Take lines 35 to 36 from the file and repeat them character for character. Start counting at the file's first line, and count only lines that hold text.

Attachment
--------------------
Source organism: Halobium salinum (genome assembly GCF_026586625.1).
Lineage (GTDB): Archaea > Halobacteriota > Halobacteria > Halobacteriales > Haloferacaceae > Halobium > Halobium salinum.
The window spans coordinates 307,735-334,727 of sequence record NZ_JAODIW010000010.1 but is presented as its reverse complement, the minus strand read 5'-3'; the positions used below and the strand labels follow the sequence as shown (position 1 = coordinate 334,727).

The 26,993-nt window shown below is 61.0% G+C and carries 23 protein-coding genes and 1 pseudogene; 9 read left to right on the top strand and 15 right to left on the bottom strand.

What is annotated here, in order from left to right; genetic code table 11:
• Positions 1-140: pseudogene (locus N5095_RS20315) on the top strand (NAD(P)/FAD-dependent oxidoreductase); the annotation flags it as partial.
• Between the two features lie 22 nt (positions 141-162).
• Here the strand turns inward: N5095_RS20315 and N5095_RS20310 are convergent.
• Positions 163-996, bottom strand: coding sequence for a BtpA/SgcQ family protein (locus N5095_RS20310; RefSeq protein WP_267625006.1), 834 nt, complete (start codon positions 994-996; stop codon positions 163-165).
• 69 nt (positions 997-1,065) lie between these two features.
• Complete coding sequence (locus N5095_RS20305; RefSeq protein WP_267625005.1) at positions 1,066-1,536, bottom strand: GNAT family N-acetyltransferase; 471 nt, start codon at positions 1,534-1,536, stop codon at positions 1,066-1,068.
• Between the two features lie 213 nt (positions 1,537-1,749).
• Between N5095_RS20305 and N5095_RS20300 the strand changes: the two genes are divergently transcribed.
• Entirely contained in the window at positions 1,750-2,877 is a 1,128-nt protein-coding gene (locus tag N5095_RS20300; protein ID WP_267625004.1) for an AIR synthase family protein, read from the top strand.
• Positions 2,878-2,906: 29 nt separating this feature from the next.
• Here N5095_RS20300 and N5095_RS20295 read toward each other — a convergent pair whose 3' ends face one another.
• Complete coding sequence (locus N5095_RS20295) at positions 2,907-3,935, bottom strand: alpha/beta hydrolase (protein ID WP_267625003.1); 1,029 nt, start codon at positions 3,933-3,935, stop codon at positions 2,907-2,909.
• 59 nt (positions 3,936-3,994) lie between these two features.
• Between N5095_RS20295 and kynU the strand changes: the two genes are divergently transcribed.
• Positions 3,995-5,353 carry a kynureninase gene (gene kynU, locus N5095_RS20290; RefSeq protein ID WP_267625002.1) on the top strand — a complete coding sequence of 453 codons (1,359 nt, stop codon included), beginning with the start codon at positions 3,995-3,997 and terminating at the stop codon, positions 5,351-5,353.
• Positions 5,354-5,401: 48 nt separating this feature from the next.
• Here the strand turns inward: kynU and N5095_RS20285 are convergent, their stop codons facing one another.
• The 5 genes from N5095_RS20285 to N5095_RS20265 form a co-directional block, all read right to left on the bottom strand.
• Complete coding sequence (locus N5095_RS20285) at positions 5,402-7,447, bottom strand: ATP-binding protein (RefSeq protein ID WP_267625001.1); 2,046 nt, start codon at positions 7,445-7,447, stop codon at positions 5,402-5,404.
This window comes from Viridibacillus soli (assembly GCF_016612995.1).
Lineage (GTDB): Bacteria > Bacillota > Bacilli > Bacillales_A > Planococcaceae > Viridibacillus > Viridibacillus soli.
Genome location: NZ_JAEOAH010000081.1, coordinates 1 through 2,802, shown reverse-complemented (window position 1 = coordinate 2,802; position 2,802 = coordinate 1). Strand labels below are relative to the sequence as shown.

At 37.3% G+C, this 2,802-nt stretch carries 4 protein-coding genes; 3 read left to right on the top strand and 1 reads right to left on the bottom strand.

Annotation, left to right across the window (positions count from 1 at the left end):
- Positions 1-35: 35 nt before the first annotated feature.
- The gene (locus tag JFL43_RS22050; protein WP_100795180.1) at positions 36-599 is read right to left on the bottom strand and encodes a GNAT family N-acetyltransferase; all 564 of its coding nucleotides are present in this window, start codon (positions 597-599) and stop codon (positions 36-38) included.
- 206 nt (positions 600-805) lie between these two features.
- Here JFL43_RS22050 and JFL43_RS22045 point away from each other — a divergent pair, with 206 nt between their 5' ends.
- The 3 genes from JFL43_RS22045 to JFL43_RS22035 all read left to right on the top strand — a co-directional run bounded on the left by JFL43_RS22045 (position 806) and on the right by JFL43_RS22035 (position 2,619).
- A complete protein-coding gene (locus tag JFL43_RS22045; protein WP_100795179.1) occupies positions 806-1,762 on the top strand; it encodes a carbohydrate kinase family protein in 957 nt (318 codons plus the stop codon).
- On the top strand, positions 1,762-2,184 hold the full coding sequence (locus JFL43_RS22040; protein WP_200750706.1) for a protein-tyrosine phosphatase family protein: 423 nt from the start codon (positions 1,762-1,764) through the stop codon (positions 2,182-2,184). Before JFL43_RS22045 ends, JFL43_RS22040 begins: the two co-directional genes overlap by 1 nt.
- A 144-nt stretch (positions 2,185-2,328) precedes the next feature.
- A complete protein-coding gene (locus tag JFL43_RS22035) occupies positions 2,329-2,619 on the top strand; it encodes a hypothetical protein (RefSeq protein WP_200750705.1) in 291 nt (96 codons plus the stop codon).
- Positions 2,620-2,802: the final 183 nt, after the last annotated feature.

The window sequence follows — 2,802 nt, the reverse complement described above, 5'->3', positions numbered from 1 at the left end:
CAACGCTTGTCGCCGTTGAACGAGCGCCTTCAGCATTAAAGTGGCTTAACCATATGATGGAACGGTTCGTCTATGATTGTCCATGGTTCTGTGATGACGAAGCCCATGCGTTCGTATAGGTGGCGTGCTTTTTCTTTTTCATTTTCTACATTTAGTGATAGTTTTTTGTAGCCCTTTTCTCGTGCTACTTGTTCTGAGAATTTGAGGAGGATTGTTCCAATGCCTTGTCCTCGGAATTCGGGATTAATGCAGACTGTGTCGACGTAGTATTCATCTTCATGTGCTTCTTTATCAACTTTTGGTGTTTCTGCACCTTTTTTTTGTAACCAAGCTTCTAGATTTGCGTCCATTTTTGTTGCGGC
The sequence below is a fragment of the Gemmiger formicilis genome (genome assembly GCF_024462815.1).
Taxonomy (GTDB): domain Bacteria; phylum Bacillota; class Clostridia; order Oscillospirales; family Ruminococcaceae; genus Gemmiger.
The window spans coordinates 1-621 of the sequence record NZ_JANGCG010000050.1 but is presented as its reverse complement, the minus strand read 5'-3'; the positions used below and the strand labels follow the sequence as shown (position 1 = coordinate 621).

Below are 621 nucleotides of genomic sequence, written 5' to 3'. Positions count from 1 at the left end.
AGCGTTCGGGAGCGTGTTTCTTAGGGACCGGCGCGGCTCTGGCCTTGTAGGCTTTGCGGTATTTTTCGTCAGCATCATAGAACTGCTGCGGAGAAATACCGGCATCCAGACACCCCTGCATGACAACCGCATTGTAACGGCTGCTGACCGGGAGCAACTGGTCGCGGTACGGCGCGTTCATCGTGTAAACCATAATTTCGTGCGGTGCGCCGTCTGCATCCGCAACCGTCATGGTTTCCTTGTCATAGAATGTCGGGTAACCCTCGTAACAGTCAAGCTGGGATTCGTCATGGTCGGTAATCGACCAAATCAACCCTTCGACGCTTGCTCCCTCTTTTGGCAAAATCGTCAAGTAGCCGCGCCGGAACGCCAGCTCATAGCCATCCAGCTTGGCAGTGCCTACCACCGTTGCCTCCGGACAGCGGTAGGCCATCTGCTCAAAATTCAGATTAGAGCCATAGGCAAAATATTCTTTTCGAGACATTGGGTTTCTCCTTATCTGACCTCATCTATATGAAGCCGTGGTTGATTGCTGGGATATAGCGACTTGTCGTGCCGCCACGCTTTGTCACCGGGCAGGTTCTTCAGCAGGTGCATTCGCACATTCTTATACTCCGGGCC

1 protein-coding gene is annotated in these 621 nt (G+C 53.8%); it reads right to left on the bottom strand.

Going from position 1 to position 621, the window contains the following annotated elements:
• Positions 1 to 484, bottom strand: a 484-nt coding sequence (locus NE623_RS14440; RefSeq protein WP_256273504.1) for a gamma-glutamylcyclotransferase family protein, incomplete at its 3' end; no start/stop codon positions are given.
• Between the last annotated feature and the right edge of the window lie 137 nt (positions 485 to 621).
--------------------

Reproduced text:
- A complete protein-coding gene (locus tag JFL43_RS22045; protein WP_100795179.1) occupies positions 806-1,762 on the top strand; it encodes a carbohydrate kinase family protein in 957 nt (318 codons plus the stop codon).
- On the top strand, positions 1,762-2,184 hold the full coding sequence (locus JFL43_RS22040; protein WP_200750706.1) for a protein-tyrosine phosphatase family protein: 423 nt from the start codon (positions 1,762-1,764) through the stop codon (positions 2,182-2,184). Before JFL43_RS22045 ends, JFL43_RS22040 begins: the two co-directional genes overlap by 1 nt.